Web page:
We are officially over the hump; only eleven (or maybe twelve) more Saturdays remain in the summer Burlington farmer’s market season. It seems colder in the mornings and hotter in the afternoons than it should be, but that might be ague and global warming.
This week, Burlington played host to the Festival of Fools (again).
If you recall last year, we had two too loud performances placed tight to the market. Our paid for parking spaces were roped off, and a row of Porto-johns lined St. Paul Street.
This year, its impact was greatly diminished. There was a single aerial “stage” set up near the fountain, leaving the other half of the park completely deserted. Various performers used the same area every fifteen minutes. No plein-air potties. Ample parking.
Even so, by the end of the day we were hoarse from yelling, “What did you say?” over the recorded music that blared during some acts.
This festival made the market atmosphere ‘small town fair(y)’, which was kind of a nice touch. Too bad we couldn’t add local performance artists to the farmer’s market on a regular basis, like we do with musicians. Or maybe no one has thought of that?
Among the performers:
A dude with a bullwhip who shredded incrementally smaller pieces of paper held by his assistant. I swear he nicked him once, but that was probably part of the act. Suspiciously though, they did not return to their slot in the performance rotation.
Amanda Crocket was the hat-juggling/trapeze/balance artist/clown. Her act was cutesy and geared to kids; she was one of the few performers that I was able to find any information about.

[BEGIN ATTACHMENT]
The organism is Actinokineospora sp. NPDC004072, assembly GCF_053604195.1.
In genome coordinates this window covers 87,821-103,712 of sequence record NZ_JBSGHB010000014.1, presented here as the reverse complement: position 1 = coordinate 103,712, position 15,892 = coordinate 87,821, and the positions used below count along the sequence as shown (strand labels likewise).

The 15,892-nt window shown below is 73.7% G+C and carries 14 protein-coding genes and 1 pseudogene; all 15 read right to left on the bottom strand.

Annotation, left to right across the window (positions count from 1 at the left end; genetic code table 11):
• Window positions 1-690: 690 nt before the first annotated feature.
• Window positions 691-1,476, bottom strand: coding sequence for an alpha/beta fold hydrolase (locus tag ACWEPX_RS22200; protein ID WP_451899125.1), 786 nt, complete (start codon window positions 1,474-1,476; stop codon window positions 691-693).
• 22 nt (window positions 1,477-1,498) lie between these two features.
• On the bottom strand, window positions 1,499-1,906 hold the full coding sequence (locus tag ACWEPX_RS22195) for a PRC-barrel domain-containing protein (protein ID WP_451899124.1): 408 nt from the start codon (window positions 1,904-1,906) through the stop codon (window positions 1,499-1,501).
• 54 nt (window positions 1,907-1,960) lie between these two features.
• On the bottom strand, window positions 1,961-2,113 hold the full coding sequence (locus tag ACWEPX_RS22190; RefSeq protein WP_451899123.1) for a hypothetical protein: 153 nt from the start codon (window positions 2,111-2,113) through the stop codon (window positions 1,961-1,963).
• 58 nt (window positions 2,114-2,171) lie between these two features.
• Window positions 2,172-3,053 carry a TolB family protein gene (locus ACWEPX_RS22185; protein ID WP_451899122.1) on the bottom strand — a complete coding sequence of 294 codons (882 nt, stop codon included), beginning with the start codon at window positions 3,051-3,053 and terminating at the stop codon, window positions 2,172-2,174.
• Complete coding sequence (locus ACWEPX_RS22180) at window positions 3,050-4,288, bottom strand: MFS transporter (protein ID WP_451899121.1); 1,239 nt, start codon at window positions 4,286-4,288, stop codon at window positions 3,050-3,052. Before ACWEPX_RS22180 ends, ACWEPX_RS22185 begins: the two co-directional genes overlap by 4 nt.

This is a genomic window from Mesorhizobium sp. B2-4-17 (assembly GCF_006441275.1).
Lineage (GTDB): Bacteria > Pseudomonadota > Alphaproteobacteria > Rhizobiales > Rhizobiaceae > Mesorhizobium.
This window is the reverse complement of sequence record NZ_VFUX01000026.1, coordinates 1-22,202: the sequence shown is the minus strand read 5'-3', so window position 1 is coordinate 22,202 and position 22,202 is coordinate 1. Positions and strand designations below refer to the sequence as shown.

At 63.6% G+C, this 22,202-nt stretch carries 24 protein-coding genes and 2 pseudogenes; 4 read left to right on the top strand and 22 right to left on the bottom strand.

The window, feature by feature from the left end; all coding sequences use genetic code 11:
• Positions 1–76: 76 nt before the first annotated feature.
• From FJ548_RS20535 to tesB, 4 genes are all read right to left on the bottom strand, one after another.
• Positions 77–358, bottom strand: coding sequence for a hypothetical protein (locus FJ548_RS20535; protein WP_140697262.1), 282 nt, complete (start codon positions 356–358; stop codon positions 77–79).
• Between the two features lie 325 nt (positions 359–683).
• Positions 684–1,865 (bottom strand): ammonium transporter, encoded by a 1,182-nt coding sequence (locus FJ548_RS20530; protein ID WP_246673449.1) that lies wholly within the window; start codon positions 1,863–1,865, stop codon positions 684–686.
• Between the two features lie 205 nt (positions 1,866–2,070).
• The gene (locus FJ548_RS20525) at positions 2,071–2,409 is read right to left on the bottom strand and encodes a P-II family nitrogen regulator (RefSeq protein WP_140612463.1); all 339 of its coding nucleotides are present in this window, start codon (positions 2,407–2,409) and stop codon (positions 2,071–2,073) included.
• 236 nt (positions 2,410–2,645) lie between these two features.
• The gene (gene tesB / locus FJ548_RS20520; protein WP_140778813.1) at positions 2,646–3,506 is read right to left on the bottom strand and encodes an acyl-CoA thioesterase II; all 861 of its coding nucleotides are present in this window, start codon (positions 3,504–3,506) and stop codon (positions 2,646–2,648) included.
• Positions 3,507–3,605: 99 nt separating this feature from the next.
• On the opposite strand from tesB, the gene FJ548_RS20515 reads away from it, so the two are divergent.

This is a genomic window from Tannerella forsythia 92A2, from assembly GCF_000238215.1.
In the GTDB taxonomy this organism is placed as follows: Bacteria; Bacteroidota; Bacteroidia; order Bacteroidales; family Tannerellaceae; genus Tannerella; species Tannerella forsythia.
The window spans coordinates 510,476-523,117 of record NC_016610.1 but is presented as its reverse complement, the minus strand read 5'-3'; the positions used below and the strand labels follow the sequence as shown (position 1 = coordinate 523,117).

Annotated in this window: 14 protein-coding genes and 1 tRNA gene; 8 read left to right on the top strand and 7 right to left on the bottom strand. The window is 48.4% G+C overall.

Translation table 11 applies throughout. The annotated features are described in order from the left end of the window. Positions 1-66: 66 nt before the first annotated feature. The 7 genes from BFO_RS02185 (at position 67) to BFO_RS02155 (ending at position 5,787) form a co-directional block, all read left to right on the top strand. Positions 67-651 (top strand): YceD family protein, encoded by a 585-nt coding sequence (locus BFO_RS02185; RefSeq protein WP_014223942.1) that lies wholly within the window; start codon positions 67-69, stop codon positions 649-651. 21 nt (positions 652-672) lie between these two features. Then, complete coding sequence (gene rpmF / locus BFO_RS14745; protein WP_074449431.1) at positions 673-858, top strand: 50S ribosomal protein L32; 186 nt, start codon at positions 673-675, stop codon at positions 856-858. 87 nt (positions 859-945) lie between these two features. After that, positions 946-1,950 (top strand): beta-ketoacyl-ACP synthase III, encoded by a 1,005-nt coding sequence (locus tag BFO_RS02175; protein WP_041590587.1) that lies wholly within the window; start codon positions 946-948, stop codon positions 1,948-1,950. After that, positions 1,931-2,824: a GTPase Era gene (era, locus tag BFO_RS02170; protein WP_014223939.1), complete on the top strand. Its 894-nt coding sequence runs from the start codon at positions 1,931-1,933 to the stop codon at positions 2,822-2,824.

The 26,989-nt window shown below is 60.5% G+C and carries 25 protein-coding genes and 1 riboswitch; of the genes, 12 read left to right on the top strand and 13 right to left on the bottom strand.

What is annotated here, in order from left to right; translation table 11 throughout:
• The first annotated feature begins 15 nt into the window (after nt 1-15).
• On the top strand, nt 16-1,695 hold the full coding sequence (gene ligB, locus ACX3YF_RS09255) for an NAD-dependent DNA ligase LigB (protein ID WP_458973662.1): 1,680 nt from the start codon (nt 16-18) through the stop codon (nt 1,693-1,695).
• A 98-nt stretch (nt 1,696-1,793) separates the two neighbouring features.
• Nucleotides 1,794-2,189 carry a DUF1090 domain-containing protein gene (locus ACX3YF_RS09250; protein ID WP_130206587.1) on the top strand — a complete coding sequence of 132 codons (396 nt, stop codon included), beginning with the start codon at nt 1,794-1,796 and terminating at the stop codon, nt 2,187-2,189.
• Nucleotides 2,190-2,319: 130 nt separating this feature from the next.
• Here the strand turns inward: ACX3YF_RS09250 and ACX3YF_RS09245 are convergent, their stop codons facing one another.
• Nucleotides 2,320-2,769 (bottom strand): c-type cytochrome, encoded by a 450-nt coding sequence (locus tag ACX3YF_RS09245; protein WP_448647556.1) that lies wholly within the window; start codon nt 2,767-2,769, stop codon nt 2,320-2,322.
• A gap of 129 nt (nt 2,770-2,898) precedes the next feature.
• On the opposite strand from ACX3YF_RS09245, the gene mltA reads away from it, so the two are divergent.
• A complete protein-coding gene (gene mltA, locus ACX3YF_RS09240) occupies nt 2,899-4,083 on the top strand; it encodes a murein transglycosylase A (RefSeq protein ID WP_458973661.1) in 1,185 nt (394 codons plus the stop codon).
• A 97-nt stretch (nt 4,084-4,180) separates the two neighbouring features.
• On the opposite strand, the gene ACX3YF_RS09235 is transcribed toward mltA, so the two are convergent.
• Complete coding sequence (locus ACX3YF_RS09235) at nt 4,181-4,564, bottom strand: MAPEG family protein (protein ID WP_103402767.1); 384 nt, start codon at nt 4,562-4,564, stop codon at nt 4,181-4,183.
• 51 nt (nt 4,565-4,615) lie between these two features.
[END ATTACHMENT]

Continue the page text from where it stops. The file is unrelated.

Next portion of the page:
There was a performer doing one of my favorite acts – aerial silks – you know, those high-wire acrobatics with wide strips of fabric ribbons? I think it was Shayna Swanson, or one of her troupe.
They also did “ropes” and were as close to a Cirque du Soleil performance as one could ever hope to see in a Vermont park.
Dan stopped packing up at the end of the day to sit on the tailgate and watch the hula-hooper. She was as far away in type from his least favorite performer, ‘any kind of clown’, as it gets.
In spite of watching bits of professional acts all day, the most entertaining thing I’d seen had been early that morning, when a man walked by with a fresh roaster piglet hoisted over his shoulder. I haven’t seen anyone tote a raw animal around since Dan and I did a New York City delivery run for Vermont Quality Meats in the early 90’s.
I guess, what a person finds tickles their fancy is highly subjective, because the memory of a man with a pig walking through my booth makes me smile, and I know that that same pig, eight or nine hours later, made a lot of people even happier.